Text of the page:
Learn how the Corporate Internet Solutions group at Nationwide Insurance found creative ways to manage the competing and vague priorities of corporate silos by incorporating ideation into the portfolio pipeline. As the connection point between otherwise disconnected corporate entities, the Product Owner team adapted the Scrum process to better manage 17 dependent projects, reluctant internal business partners, and suspicious methodologists, by articulating clear Pre-Discovery activities, RITE usability testing, scenario planning, and kanban in the quest for continuous flow.
Plan an iteration - sounds pretty easy right? It can be easy using a well defined framework. This sessions will cover the following:
- Owner or facilitator of the meeting
- When to hold the meeting
- Whom to invite
- Materials - please note that this session is not tool specific other than Sharpies and Sticky Notes! But the plan can be input into your tool of choice.
- Planning Data - what to bring to the planning meeting
- Output & Deliverables - All contribute to the iteration planning meeting
A handout will be provided for future reference.
You’re negotiating a project with a client or internal customer, but they balk when you don’t present a fixed budget and a predefined list of requirements. How do you convince them that the benefits of an Agile team outweigh a top heavy and fragile requirements document? Based on Agile experience with government and commercial clients, we will discuss ways to make your customer feel comfortable with process changes that don’t always result in the same set of documents they are used to.
We are going to traverse the long and winding history of Agile at Yahoo! – beginning with the period just prior to the introduction of Agile over 5 years ago, to its current (and unfinished) state – all from the viewpoint of the Agilista in the trenches. Whether the adoption is driven from the top down or bottom up, progress hasn’t always been in a straight path. We hope that the experiences we share will provide valuable insight for others in their roll-out of Agile in the enterprise, and how the DNA of Agile can survive and even thrive in both supportive and challenging circumstances.
You championed Agile adoption in your organization. Interest grew as your projects become predictable. You led a group of agilists who helped spread the word to more groups. Life was good. Then senior management took notice of the improvements and decided to mandate adoption of Agile. They’ve skimmed some of the books, but don’t have any practical experience. Your agile adoption has just reached a critical stage as it moves from grass-roots effort to management directive. You’re about to lose control of your baby. You’re about to learn that you’ve created a monster.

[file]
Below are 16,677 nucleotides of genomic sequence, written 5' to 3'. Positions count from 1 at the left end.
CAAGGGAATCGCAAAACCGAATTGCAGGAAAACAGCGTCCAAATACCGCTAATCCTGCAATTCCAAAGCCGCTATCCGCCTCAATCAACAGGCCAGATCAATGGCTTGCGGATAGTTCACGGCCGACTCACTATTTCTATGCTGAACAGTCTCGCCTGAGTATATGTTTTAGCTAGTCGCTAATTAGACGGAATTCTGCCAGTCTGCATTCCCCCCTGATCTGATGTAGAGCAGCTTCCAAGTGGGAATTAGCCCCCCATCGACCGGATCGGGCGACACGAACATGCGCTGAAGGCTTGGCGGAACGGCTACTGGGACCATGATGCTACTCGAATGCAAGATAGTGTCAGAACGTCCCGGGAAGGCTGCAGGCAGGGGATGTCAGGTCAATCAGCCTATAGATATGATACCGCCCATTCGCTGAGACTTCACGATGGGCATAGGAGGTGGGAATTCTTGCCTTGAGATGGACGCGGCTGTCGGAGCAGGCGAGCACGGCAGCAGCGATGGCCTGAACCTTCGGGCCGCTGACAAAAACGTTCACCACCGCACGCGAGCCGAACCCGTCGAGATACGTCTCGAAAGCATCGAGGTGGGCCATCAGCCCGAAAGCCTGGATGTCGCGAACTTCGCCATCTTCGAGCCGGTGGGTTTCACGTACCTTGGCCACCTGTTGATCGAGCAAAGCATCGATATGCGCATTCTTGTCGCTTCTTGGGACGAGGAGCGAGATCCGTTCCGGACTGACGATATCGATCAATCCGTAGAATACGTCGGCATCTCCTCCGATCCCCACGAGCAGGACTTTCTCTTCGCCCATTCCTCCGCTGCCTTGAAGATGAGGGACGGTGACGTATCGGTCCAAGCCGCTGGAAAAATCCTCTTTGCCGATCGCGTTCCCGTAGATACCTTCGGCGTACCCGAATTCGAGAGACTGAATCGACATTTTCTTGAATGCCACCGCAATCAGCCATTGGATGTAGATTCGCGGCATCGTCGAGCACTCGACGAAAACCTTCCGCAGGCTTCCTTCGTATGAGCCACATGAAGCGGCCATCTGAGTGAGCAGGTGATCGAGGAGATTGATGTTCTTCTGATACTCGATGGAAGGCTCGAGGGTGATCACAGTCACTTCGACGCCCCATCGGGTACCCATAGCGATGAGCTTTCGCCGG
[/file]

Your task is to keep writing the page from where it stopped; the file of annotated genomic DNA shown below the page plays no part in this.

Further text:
In 2007 a large consumer electronics retailer faced significant business challenges. In pursuit of new modes of strategic flexibility and fast execution, the e-commerce division transformed its culture around Agile principles and the user experience team adapted its practices to the new paradigm. How would increased velocity affect the quality of the functionality produced? How would time-intensive activities like usability research be affected? This paper presents a case study describing successes and failures while integrating continuous research into Agile projects.
Over the life of a product, Product Owners maintain an ever-evolving Product Backlog. As features rise in rank, the PO breaks them down into stories, eventually sized small so the team can deliver increments of valuable functionality in an iteration. In this tutorial, we will explore examples of how to evolve a product backlog from vision to iteration acceptance. Participants will practice breaking stories down, with an emphasis on understanding the considerations that guide that process. We will provide several examples from different types of projects/products.
Aren’t code, backlog-items, tests, designs & documents all just different forms of system knowledge at different levels of detail? Why can’t the same tools help refactor, browse, search, and provide build/test automation for non-code forms of knowledge without requiring a separate tool/repository for each format?
You create iterations from a backlog of user stories managed via a taskboard with a simple “workflow” from “todo” to “done.” You use Continuous Integration. But in your source control system you’ve just got files and branches. You could create a branch for every story, but that’s a lot of branches to manage! How can you ask the source control system which versions/files correspond to the stories that are done in order to build the “done” version and do exploratory testing? This session will show how to manage changes using stories and how to use branches to represent your workflow.
When we adopted agile we were not looking to reinvent our human resource policies, but our organization changed in fundamental ways that we did not predict. Peers routinely provide feedback to each other on performance. Team members schedule their own reviews. Everyone on the team has an opportunity to work with clients. Vacation schedules are submitted without regard to project delivery dates. We have programmers who job share, and mothers bring their infants to work.